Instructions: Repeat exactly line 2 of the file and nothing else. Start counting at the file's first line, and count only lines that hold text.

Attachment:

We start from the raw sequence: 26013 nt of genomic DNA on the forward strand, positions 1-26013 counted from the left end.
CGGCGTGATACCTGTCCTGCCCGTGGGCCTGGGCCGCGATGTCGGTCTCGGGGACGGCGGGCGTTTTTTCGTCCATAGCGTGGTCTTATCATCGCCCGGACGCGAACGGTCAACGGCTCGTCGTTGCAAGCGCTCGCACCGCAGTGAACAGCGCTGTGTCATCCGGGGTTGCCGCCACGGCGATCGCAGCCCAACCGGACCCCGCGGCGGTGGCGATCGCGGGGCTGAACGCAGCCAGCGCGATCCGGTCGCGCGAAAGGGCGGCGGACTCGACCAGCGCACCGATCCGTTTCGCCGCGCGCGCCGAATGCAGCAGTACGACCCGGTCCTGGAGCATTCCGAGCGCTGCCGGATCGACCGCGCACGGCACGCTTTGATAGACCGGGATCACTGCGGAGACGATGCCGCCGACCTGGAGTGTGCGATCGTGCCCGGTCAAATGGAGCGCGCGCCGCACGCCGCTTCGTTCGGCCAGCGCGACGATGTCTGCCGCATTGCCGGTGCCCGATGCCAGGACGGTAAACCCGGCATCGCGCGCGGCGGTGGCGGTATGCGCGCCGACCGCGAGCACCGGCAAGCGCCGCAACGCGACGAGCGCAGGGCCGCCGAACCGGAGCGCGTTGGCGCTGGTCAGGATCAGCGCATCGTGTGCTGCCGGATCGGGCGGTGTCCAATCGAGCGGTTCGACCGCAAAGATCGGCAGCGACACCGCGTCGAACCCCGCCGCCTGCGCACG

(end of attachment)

CGGCGTGATACCTGTCCTGCCCGTGGGCCTGGGCCGCGATGTCGGTCTCGGGGACGGCGGGCGTTTTTTCGTCCATAGCGTGGTCTTATCATCGCCCGGACGCGAACGGTCAACGGCTCGTCGTTGCAAGCGCTCGCACCGCAGTGAACAGCGCTGTGTCATCCGGGGTTGCCGCCACGGCGATCGCAGCCCAACCGGACCCCGCGGCGGTGGCGATCGCGGGGCTGAACGCAGCCAGCGCGATCCGGTCGCGCGAAAGGGCGGCGGACTCGACCAGCGCACCGATCCGTTTCGCCGCGCGCGCCGAATGCAGCAGTACGACCCGGTCCTGGAGCATTCCGAGCGCTGCCGGATCGACCGCGCACGGCACGCTTTGATAGACCGGGATCACTGCGGAGACGATGCCGCCGACCTGGAGTGTGCGATCGTGCCCGGTCAAATGGAGCGCGCGCCGCACGCCGCTTCGTTCGGCCAGCGCGACGATGTCTGCCGCATTGCCGGTGCCCGATGCCAGGACGGTAAACCCGGCATCGCGCGCGGCGGTGGCGGTATGCGCGCCGACCGCGAGCACCGGCAAGCGCCGCAACGCGACGAGCGCAGGGCCGCCGAACCGGAGCGCGTTGGCGCTGGTCAGGATCAGCGCATCGTGTGCTGCCGGATCGGGCGGTGTCCAATCGAGCGGTTCGACCGCAAAGATCGGCAGCGACACCGCGTCGAACCCCGCCGCCTGCGCACG